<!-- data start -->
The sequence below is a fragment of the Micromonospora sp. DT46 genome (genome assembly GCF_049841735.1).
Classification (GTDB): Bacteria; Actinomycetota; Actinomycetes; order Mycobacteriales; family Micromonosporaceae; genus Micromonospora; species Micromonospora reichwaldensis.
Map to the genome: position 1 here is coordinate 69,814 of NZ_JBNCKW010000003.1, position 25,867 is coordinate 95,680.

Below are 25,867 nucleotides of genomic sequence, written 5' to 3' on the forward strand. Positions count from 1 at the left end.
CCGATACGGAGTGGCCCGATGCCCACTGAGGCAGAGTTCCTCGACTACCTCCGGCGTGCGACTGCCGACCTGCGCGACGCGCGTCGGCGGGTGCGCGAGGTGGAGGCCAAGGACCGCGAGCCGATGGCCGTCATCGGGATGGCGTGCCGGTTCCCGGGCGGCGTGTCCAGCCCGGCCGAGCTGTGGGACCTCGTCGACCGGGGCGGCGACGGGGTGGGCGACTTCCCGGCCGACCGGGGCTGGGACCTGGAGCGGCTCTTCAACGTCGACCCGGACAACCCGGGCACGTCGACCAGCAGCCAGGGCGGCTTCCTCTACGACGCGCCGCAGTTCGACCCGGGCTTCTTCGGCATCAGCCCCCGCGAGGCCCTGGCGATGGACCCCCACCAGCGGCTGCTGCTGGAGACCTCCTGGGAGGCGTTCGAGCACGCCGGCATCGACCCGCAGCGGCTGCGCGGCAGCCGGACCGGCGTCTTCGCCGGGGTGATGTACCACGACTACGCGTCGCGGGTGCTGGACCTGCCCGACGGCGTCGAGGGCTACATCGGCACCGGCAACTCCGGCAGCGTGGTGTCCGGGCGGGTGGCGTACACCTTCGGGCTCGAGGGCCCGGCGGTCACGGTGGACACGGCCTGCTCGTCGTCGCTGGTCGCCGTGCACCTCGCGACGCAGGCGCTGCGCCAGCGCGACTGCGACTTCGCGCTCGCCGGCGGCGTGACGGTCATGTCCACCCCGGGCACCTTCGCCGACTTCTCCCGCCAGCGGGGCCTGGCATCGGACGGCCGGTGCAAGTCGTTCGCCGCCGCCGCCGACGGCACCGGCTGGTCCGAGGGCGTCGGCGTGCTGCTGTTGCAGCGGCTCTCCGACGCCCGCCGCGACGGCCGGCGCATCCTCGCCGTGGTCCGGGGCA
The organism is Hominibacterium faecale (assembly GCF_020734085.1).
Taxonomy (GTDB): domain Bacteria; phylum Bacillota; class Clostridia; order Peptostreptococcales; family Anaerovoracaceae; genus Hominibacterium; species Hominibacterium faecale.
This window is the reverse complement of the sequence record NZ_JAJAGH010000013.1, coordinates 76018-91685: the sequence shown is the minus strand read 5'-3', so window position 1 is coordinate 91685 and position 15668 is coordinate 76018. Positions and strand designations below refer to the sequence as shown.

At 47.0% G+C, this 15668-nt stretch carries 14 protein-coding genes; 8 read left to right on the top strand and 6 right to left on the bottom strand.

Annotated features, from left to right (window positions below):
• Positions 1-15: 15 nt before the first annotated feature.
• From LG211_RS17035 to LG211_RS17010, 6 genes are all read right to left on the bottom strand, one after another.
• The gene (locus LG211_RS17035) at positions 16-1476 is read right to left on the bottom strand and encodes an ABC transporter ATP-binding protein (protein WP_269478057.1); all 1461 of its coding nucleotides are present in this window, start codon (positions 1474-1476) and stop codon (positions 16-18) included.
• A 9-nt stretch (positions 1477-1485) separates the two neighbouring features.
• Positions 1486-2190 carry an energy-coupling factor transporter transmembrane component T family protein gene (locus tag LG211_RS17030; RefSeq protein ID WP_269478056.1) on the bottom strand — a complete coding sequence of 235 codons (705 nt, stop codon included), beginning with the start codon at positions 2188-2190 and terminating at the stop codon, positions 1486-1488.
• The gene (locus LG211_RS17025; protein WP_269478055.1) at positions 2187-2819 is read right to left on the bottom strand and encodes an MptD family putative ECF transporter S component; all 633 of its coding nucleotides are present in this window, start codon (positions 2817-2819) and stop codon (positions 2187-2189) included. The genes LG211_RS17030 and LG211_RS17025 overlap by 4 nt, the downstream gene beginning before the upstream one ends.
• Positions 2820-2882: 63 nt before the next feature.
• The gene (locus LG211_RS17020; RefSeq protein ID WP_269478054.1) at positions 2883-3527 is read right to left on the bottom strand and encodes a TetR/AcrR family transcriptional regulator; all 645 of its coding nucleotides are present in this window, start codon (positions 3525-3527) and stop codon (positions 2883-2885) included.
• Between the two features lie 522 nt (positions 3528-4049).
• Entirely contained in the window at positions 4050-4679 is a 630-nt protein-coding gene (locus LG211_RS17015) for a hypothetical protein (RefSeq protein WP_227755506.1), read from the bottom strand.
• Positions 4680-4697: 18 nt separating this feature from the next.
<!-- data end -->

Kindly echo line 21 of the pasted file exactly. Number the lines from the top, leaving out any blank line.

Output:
• Positions 4680-4697: 18 nt separating this feature from the next.